With the ribbon-cutting ceremony for Olmsted Locks and Dam underway the day this story went to press—August 30—G&G Steel made sure to be present for the momentous occasion. The fabrication company has unique ties to Olmsted, a project that has been in the works for more than three decades. It built five of the lock and dam’s tainter gates, the largest gates the company has ever built.
Eric Daniel, plant superintendent for G&G Steel Mississippi Works, a subsidiary of G&G Steel, said the Olmsted tainter gates were a larger-than-usual challenge for the company due to their sheer size. Each tainter gate measures 41 feet high by 110 feet deep and weighs approximately 350 tons.
“With our plant in Russellville (Ala.) not having barge shipping capabilities, we had to fabricate the gates at either our Cordova (Ala.) or Iuka (Miss.) facilities,” said Daniel.
Ultimately, G&G Steel decided to use its Iuka facility at Mile 446 of the Tennessee-Tombigbee Waterway, a stretch of the river that is also known as Yellow Creek. “This facility basically has unlimited barge-shipping access going south on the Tenn-Tom or north on the Tennessee River,” Daniel added. “We started the early phases of subassembly fabrication of the gates at our Russellville location, and completed the fabrications at our main fabrication bay in Iuka to ensure that we exceeded the schedule required. This allowed G&G Steel to make provisions to ship gates 4 and 5 both one year ahead of schedule.”
Daniel said the company was able to overcome the challenge of constructing these large gates ahead of schedule due to the company’s dedicated staff and work ethic. “Loading those massive structures was very challenging,” he said. “G&G Steel modified a barge that doubled as an installation barge to ship the gates one at a time and install them at Olmsted.”
Daniel said that once the barge arrived at Olmsted with one of the tainter gates on board, it would be floated into the gate chambers and lifted with strand jacks for installation into the operating machinery. “G&G Steel looks forward to more challenging projects from the Corps of Engineers, a long-time customer of ours, and we are very proud to have contributed to rebuilding America’s infrastructure,” he said.
New Gate For Montgomery Lock
While the work at Olmsted might be coming to an end for the time being, G&G Steel has remained busy working on other Corps projects, including the fabrication of lift gates for Montgomery Lock and Dam near Pittsburgh, Pa., on the Ohio River.
The company shipped a lift gate via barge for the Pittsburgh Engineer District August 29. It is being towed by the mv. Bill Hill, owned by American Commercial Barge Line.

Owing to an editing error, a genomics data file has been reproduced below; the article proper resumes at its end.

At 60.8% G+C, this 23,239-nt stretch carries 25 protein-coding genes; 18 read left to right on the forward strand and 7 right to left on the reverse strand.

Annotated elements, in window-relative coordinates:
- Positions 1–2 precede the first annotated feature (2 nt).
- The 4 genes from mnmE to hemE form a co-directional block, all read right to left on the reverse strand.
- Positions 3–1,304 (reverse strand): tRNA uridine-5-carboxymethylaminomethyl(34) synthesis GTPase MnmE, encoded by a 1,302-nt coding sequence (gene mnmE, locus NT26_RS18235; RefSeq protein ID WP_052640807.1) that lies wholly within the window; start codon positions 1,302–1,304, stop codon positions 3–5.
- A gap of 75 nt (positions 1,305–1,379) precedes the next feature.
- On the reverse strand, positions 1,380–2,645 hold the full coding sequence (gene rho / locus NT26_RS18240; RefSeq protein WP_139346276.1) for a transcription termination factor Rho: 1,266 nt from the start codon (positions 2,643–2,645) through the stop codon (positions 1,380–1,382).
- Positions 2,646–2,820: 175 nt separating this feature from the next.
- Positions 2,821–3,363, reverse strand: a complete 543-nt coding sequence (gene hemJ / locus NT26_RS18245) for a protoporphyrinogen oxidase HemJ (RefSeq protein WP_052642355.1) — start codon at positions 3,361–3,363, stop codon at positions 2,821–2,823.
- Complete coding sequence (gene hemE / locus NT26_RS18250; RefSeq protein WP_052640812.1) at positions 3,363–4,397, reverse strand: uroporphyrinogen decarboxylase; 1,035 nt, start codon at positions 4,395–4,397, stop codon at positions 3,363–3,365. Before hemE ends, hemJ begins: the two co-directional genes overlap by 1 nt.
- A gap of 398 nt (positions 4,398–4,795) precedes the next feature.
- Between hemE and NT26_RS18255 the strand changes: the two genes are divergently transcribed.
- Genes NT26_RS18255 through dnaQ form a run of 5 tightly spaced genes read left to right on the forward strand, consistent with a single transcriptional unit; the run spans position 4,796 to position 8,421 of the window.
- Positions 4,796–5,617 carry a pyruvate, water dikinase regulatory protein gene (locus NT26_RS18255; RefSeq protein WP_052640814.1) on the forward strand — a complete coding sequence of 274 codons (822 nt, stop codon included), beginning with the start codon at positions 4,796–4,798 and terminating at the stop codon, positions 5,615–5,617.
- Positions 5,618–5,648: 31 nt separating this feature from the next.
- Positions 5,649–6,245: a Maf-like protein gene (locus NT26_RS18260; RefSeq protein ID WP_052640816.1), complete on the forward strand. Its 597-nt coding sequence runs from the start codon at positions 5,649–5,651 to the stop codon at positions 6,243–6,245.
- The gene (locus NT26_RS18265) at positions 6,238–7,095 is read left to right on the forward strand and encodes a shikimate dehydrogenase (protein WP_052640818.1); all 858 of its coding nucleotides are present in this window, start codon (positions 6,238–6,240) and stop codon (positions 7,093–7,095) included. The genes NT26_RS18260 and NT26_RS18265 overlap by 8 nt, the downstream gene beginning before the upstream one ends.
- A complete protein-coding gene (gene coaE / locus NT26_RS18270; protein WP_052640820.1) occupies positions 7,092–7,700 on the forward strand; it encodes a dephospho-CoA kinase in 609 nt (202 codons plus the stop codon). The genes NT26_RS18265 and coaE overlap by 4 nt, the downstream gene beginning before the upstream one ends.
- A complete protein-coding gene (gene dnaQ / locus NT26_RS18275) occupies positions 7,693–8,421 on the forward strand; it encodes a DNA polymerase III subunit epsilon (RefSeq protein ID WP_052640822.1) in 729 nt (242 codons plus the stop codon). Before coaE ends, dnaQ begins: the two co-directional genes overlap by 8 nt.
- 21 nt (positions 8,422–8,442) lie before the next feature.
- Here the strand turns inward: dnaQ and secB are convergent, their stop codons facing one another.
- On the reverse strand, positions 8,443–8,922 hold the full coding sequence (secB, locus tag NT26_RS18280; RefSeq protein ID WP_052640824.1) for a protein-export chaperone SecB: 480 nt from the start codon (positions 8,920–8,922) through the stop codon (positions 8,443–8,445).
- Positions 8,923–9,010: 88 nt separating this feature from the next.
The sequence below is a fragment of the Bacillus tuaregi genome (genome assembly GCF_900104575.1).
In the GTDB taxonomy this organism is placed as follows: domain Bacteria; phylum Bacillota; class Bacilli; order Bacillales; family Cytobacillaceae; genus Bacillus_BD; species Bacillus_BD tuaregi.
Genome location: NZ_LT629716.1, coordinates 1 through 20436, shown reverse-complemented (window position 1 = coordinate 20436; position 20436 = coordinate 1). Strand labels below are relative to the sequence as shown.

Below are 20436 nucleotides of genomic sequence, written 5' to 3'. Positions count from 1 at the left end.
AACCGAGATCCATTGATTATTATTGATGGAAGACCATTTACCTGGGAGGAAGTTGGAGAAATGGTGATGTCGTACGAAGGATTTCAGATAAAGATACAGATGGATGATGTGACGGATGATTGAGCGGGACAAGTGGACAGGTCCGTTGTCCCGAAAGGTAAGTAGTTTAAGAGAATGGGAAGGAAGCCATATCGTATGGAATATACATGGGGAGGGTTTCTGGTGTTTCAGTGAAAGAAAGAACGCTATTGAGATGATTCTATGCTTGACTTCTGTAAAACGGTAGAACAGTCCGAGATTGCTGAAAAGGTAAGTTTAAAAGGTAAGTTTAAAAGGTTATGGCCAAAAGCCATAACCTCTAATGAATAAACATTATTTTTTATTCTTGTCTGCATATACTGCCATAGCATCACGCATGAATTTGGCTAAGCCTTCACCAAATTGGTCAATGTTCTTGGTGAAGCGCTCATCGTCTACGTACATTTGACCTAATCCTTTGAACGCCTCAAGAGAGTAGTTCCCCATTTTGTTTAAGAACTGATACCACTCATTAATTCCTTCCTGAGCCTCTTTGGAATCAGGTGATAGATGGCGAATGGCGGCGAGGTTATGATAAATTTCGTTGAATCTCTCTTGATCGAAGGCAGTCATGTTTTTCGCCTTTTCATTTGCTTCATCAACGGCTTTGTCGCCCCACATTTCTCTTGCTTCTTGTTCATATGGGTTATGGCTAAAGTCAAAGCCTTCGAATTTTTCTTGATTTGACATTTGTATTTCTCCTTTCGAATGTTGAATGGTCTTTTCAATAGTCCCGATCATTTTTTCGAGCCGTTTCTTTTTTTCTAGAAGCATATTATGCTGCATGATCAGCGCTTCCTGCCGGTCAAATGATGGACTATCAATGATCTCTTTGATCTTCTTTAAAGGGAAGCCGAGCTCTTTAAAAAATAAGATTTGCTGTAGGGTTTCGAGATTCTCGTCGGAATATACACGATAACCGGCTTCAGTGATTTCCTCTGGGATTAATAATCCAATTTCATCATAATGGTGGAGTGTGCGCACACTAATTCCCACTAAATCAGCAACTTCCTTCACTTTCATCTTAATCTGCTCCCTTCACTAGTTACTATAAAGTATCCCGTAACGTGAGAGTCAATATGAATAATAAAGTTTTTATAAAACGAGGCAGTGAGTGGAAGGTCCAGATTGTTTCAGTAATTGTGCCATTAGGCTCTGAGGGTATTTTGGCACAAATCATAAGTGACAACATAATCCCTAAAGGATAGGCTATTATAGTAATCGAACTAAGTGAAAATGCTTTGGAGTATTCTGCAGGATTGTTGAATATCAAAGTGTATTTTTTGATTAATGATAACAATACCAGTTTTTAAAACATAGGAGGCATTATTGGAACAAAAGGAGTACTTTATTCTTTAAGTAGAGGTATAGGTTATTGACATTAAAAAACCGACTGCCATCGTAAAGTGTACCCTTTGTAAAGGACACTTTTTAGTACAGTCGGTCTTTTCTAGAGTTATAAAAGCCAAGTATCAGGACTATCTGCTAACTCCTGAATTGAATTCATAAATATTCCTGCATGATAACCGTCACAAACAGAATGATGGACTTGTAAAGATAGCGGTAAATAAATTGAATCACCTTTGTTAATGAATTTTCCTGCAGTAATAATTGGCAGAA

This is the third lift gate of this design that G&G has built for the Pittsburgh District. It is the third gate out of four total. The fourth gate has been completed, but is receiving its protective coating application, according to G&G Steel. The company submitted a bid earlier this year to build two more lift gates for the Pittsburgh District, which was accepted August 30.
The gates are about 105 feet, 10 inches long from operating sprocket to operating sprocket, 16 feet high and weigh approximately 260,000 pounds when fully assembled. The body of the gates are protected by a metalized coating of 85 percent zinc and 15 percent aluminum, along with a full paint system on top of the metalizing.
About G&G Steel
Since 1975, G&G Steel has produced steel fabrications for a variety of industries. The company has created hydraulic steel structures for the Corps and heavy moveable bridge structures and machinery. The company also specializes in the fabrication of industrial furnaces for the aluminum and steel industries and grinding mills and kilns for the cement, gold mine and lime industries. G&G Steel has even fabricated various structures for the aerospace industry.
Headquartered in Russellville on 27 acres, its subsidiary firms—Warrior River Steel in Cordova and G&G Steel Mississippi Works in Iuka—each have access for shipping via rail and barge. In Russellville, the company has a fabrication plant, five bays, a machine shop and a large assembly bay for mechanical, electrical and hydraulic components to be tested in a cleaner environment.
Its Warrior River Steel facility boasts 358,000 square feet of fabrication area including a 1,000-ton crane bay while also providing 32,000 square feet of large capacity machining area. The G&G Steel Mississippi Works facility provides 72,000 square feet of fabrication area under a 400-ton crane bay. These two locations, extended from the company’s home office, provide its customers with several options for assembly, testing and shipping of large components, according to the company.